The Ontario coroner’s inquest into the 2012 stage collapse that killed Radiohead drum technician Scott Johnson has issued 28 recommendations for preventing future deaths at temporary performance venues. The report concludes a seven-year saga that saw the show’s promoter Live Nation, scaffolding company Optex Staging, and engineer Domenic Cugliari avoid criminal accountability for their roles in the accident that killed Johnson and injured three others. Johnson’s father Ken, himself a scaffolding safety inspector, expressed relief that the ordeal was over, per the Canadian Press. “I think it just brings some closure, at least,” Ken Johnson said. “There’s hardly a month gone by in the last seven years where I’m not involved in some dialogue about Scott and what’s happened, so I quite look forward to perhaps not having that dialogue.”
The five-person panel commissioned by Ontario’s Chief Coroner heard testimony over the last three weeks from engineers, local officials, Optex Staging’s owner, Live Nation’s production manager, and workers who assisted in the stage’s construction. The inquest revealed that Optex and its employees knew for years that its design plan was flawed, that the construction crew lacked necessary equipment when assembling Radiohead’s stage, and that Live Nation never obtained a construction permit for the temporary venue, according to CBC News. The panel’s recommendations include introducing a new licensing process for temporary stages, a new certification process for riggers, and a provincially funded working group to further study the live performance industry. Ken Johnson is expected to participate in the working group.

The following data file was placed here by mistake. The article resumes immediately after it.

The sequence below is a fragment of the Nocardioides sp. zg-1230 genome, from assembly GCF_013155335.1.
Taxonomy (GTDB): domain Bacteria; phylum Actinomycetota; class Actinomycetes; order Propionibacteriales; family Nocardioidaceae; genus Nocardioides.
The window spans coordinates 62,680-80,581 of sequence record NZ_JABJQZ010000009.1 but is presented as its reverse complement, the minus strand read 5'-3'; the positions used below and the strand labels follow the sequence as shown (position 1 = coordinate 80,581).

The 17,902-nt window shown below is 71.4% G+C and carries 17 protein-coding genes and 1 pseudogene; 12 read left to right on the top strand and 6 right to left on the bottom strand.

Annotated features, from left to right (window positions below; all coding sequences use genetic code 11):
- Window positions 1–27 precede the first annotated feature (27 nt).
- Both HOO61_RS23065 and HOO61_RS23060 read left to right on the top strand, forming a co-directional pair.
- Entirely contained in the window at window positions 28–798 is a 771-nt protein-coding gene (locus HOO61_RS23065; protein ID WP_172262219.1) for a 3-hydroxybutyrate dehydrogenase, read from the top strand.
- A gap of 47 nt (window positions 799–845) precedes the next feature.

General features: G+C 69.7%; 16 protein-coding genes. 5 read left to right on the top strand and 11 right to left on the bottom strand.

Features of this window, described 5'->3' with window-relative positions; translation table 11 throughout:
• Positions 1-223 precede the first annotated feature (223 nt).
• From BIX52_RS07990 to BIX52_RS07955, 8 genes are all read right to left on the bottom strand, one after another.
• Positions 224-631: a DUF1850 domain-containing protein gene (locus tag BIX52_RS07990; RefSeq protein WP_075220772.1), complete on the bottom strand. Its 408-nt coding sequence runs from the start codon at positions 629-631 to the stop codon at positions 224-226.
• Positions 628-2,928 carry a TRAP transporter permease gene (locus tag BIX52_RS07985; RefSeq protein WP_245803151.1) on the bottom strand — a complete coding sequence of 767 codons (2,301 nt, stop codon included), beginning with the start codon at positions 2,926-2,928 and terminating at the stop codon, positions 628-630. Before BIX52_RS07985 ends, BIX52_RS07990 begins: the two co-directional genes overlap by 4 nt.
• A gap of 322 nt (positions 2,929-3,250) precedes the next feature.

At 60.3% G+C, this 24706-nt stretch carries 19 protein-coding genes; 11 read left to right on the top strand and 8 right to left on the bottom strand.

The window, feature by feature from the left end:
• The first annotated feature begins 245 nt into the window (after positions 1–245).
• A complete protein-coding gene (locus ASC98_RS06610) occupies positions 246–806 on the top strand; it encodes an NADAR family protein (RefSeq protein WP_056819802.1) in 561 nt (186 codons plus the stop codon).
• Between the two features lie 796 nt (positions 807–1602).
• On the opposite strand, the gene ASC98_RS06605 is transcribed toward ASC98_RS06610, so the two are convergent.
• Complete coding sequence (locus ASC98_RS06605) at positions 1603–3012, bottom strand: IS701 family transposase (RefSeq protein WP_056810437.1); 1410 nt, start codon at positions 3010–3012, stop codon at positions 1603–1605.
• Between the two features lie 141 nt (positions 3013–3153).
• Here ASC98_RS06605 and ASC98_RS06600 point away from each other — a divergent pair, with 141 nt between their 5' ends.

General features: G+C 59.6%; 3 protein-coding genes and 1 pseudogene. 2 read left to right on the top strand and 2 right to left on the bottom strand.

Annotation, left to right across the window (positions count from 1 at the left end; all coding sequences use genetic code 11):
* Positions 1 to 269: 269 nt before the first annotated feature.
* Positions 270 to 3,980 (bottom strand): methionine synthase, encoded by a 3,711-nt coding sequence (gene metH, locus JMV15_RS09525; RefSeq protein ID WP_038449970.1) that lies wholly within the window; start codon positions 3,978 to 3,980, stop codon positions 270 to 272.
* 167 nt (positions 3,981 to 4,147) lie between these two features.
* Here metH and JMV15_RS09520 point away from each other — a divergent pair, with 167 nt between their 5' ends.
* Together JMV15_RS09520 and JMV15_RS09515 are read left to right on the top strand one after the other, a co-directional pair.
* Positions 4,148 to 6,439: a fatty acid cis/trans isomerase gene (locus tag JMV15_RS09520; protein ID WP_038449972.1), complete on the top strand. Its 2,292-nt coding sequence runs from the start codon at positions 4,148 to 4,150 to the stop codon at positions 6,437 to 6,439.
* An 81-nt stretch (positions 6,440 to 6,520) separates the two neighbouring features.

Criminal charges were filed in 2013 against Live Nation, Optex Staging, and engineer Domenic Cugliari, all of whom pleaded not guilty. After a series of legal delays, the case was stayed in 2017 under a Supreme Court ruling in 2016 that declared such cases must go to trial within 18 months. Radiohead issued a statement after the stay that stated, “This is an insult to the memory of Scott Johnson, his parents and our crew. It offers no consolation, closure or assurance that this kind of accident will not happen again.”
This article originally appeared on Spin.